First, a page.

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Questions raised over employer’s presidential election e-mail

By Randi Pierce

A local business owner is making regional headlines for an e-mail he sent to his employees informing them of a possible detriment to the business should President Obama be reelected.

Questions have been raised as to whether or not the e-mail violates state election law, and the Durango District Attorney’s Office reportedly received a letter Tuesday afternoon requesting an investigation.

On Oct. 22, Chris Smith, owner of the local Visiting Angels franchise, sent an e-mail to company employees containing information as to how he believes the Affordable Care Act (known as “Obamacare”) would affect the business and a plea to vote in the election.

The information included came from a webinar on the employer mandate included in the act, presented by an eastern U.S. law firm trained in the company’s trade.

Contained in Smith’s e-mail is a reference to the possibility of the Affordable Care Act being repealed should Gov. Mitt Romney win the election.

The e-mail reads as follows in its entirety:

“The Affordable Care Act, aka ‘Obama-Care’, which is set to begin in a few months, will crush Visiting Angels and hurt your job when it takes effect. I recently attended the first detailed seminar from the legal counsel of our trade association. In it we finally got hard facts about how employers will have to administer this new law. Legal counsel gave us these options:

“1. Cut hours to as many employees as possible to get them below 30 hours per week. a. I don’t think any of you are hoping to get a cut in hours. b. Clients don’t want 7 different caregivers. 2. Raise your prices by 10% to cover this new expense, or cut pay rates to all employees. a. Raising prices will make health care more expensive, and reduce the amount of business we can get. Meaning less work for everyone, and less care for the clients. 3. Downsize your business to keep below the threshold of 50 employees. a. I started this business in hard times to create a job for me and as many others as possible. Did I misunderstand? 4. Pay the tax. Don’t provide health care for your employees. a. Because group health insurance runs about $15,000/year per employee, for the employer, it is much less expensive to pay the $2,000 tax, per year per employee. If many employers choose the much cheaper option, insurance will become a thing of the past, and health care in America will be run completely by the government. It will be like having Medicaid for everyone. Our business is in the health care industry and represents millions of employees. Downsizing business in today’s economy is the opposite of what America needs. We are not trying to sway your vote but sharing the facts of your future employment situation under these immediate political situations. If Romney is elected in 3 weeks, The Affordable Health Care Act, aka ‘Obama Care’ has a good chance of being repealed and small businesses like ours will not drown. For the sake of the 80 people working for Visiting Angels and your own paycheck, remember, on November 3, it will be a close presidential race. Please VOTE!”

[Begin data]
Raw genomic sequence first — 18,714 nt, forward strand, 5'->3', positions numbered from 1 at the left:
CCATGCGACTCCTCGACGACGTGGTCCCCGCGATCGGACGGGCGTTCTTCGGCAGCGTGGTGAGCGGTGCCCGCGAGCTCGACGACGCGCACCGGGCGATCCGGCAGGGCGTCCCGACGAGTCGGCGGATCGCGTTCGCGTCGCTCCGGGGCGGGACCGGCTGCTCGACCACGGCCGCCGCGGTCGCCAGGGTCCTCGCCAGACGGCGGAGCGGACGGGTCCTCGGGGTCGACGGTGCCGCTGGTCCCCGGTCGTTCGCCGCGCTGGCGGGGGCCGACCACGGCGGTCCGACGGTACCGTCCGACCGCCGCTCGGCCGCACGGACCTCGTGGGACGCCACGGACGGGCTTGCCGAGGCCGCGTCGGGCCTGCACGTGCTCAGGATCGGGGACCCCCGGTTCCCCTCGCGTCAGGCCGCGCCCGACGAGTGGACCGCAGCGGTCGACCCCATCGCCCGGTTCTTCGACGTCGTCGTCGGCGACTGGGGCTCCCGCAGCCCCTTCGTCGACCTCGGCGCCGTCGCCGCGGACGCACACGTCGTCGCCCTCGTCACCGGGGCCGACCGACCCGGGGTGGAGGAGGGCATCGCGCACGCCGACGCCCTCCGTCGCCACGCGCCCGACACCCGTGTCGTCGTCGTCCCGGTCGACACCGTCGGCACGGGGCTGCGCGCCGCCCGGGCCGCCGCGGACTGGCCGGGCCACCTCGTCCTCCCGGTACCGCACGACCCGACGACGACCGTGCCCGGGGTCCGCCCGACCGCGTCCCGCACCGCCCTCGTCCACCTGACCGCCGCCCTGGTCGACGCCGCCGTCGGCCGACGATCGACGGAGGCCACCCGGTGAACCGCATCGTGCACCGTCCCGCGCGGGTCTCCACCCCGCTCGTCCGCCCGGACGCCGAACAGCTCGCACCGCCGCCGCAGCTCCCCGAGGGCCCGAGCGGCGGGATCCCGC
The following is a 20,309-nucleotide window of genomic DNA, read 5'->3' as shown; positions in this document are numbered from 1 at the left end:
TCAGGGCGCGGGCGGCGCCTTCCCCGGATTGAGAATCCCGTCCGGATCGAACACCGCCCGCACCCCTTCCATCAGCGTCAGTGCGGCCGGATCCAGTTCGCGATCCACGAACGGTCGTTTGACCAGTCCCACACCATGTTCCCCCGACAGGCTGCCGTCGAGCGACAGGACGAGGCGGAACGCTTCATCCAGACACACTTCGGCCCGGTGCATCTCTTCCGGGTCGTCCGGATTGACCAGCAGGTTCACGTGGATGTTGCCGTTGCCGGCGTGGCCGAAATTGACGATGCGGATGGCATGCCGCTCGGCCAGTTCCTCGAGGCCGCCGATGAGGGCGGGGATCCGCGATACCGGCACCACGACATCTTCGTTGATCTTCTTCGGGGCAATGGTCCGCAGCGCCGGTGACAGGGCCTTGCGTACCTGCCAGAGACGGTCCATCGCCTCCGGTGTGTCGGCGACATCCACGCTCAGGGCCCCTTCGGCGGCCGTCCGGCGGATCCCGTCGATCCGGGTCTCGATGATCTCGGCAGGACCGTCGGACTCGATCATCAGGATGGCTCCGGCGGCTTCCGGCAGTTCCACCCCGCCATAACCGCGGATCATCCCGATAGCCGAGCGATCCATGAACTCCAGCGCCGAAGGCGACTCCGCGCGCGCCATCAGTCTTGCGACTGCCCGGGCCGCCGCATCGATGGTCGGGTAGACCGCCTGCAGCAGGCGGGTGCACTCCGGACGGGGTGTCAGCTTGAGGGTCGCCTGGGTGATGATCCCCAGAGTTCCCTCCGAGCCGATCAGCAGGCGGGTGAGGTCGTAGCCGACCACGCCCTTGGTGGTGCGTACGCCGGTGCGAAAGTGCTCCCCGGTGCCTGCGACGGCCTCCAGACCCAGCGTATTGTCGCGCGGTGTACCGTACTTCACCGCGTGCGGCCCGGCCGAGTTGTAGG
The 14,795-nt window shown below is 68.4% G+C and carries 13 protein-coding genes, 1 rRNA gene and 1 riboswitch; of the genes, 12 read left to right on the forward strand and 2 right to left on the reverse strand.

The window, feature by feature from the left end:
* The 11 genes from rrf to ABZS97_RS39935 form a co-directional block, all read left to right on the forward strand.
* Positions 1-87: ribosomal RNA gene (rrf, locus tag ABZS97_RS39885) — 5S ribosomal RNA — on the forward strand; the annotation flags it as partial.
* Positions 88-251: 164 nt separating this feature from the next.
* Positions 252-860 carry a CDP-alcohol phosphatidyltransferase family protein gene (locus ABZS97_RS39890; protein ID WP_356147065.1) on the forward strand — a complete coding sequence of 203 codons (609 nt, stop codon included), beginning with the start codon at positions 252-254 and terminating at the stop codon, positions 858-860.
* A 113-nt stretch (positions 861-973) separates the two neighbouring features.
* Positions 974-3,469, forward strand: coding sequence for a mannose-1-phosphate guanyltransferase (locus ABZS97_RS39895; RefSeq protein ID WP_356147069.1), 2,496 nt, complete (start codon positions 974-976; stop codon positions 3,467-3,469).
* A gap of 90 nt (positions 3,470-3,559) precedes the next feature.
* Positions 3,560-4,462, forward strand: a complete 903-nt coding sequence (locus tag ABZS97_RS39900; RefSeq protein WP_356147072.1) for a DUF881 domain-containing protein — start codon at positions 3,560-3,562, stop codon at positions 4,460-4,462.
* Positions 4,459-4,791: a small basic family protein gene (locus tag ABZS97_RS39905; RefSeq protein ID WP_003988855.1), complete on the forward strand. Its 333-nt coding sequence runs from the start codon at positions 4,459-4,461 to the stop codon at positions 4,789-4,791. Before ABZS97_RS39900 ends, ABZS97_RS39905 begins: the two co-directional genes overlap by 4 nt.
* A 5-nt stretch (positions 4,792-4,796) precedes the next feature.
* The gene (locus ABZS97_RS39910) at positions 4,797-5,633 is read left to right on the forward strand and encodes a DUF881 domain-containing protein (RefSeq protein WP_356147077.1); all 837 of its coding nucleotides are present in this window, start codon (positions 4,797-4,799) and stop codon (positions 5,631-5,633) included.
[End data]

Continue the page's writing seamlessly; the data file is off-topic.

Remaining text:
Smith said he sent the e-mail after the webinar, calling it some of the first information he received about what the Affordable Care Act would entail.

“They need to know that there’s a massive new tax coming to employees,” Smith said, adding, “The e-mail I sent was to inform them that they’re looking at a significant pay cut due to this new act and some other possible repercussions to their employment.”

Smith said the Affordable Care Act is “nebulous,” but would end up hurting companies such as his and its employees, who would likely end up paying double for health insurance.

“This has to be an issue that’s being discussed,” Smith said, further stating that though discussion on the topic seems to be “squelched,” employees will be affected and should know.

Under the act, which was passed in 2010, individuals are required to carry health insurance by 2014 or pay a penalty, and employers with 50 or more employees will be required to offer health benefits or be subject to a fine of $2,000 per employee.

Smith said he currently offers health benefits to employees, but that the majority of the employees do not partake.

Smith’s e-mail was leaked to The Durango Herald from an unidentified employee, where portions were published and questions raised concerning the e-mail’s legality.

Smith said he was not aware of any statutes that the e-mail might have violated when he sent it, but added he has since received legal advice from his company’s corporate legal counsel that the e-mail does not violate statute.

Too, Smith said he has received no complaints from employees or others since the e-mail was sent and made public, and that he has received support from throughout Pagosa Springs and Durango.

“I was not trying to coerce, I was trying to inform,” Smith said of the e-mail.

However, 1-13-719(d) of the Colorado Revised Statutes (concerning unlawful acts by employers) states, “Within ninety days of any election provided by law, to put up or otherwise exhibit in his factory, workshop, mine, mill, boardinghouse, office, or other establishment or place where his employees may be working or be present in the course of such employment any handbill, notice, or placard containing any threat, notice, or information that, if any particular ticket or candidate is elected, work in his place or establishment will cease in whole or in part, or his establishment will be closed, or the wages of his workmen will be reduced or containing other threats, express or implied, intended or calculated to influence the political opinions or actions of his employees.”

District Attorney Todd Risberg could not be reached for further information by presstime Wednesday.

This story was posted on November 14, 2012.